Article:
McKellogg Poverty Q2
Given the role of employment in poverty alleviation, state government can incentivize employment by lessening the impact of the benefits cliff. After families’ employment income increases, state government can adopt a revenue neutral approach through earned income disregards or expanding the Earned Income Tax Credit (EITC). EITC is one of the most effective anti-poverty poverty programs at the federal level and has a parallel state structure in California. Efforts over the last three years to expand California’s EITC have been successful by 1) increasing the income limit to account for the rising state minimum wage; 2) increasing the income limit to $30,000 and; 3) increasing the size of the credit for tax filers with annual earnings at the higher end of the income limit.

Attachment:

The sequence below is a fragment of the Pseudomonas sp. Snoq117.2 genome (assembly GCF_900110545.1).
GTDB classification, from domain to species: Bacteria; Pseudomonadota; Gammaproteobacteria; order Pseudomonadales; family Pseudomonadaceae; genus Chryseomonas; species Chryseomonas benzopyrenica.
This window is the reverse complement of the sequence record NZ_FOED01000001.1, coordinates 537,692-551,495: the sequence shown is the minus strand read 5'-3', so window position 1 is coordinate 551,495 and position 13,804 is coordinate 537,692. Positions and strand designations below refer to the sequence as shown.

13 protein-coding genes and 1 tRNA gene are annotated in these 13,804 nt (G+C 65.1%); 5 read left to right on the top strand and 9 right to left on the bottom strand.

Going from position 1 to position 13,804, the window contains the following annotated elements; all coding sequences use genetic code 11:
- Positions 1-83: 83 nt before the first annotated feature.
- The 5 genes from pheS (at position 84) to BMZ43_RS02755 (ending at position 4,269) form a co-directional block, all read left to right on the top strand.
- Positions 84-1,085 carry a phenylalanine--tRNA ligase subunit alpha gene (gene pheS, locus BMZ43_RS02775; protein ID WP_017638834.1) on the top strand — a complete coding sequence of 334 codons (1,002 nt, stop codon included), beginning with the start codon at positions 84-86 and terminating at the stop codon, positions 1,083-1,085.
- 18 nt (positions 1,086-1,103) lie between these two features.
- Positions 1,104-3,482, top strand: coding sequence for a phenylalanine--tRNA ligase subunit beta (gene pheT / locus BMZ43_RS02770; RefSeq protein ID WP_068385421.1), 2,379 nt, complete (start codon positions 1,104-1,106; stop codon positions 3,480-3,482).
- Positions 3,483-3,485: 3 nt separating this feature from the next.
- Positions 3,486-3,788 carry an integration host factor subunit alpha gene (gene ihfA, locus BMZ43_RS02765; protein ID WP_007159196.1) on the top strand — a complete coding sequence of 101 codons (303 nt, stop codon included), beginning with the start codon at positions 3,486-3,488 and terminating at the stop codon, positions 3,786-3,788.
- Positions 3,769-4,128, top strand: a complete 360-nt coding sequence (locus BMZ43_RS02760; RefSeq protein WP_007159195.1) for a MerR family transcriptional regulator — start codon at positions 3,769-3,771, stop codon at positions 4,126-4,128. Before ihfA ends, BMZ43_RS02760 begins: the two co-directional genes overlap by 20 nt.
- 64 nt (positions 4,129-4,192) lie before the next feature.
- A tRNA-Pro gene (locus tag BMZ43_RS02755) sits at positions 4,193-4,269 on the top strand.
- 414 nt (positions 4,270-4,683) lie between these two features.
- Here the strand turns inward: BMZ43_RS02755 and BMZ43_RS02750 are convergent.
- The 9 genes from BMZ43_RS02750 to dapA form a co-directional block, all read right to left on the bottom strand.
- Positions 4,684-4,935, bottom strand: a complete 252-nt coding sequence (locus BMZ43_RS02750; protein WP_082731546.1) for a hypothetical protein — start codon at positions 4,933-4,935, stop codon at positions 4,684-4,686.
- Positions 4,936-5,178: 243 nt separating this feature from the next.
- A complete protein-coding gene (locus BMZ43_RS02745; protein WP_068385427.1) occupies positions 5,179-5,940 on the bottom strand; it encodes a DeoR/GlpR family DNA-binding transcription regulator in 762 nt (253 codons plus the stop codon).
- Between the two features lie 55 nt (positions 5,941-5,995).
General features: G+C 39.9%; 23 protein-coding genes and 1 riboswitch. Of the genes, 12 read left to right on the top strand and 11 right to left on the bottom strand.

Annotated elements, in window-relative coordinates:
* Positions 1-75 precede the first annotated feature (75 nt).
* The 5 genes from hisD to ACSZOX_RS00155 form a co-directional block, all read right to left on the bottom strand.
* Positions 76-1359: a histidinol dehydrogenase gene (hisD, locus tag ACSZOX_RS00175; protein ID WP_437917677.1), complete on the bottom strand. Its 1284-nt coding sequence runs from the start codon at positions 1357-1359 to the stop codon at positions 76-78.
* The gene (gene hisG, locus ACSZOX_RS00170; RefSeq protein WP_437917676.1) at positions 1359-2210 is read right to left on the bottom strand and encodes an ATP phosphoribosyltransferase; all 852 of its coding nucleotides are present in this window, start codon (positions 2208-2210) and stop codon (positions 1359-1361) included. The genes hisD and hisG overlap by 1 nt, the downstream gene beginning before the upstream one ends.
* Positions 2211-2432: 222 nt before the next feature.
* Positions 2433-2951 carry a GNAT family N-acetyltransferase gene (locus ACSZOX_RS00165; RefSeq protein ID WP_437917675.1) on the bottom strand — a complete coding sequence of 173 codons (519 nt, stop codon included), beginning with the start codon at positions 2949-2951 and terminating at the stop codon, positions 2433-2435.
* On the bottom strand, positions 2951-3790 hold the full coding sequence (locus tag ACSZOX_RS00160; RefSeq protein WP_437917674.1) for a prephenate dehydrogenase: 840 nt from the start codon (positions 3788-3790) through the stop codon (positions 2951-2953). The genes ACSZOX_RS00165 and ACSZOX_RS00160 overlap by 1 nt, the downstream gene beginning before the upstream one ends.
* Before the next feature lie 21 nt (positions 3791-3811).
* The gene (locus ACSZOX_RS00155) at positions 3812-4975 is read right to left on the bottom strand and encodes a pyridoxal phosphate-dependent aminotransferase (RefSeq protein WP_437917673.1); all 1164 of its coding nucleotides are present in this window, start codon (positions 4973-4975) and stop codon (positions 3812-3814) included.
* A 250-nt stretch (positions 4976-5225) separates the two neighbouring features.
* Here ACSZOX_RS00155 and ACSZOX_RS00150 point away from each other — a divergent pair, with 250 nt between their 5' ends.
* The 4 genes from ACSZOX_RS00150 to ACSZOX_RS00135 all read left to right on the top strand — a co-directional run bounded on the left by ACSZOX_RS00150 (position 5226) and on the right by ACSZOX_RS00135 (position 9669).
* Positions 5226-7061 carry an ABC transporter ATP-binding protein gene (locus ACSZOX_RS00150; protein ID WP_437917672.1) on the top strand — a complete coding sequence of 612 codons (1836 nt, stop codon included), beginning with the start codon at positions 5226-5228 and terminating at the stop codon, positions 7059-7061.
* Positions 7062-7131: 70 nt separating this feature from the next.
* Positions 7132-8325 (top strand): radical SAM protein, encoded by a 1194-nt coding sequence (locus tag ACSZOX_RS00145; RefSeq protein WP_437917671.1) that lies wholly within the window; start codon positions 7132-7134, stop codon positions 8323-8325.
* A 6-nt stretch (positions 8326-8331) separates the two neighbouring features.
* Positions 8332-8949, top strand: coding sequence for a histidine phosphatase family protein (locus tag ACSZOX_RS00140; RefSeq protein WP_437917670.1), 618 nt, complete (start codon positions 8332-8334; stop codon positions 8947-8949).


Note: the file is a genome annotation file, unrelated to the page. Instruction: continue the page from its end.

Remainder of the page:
The State of California can significantly improve efforts to increase economic mobility and inclusion for families and reduce poverty through the Local Empowerment Fund, a $100 million request to scale results-focused social interventions that lead to greater economic inclusion, security, and mobility of individuals who do not have stable employment or earn a living wage. Through the Local Empowerment Fund (of which REDF is a supporter), the State can use its resources more effectively to accelerate the pace of change and begin to combat economic inequality.
State Governors can also dedicate discretionary Workforce Innovation and Opportunity Act (WIOA) funding annually to employers focused on people at the poverty line, including employment social enterprises which have an innovative service delivery model and contribute to WIOA performance goals.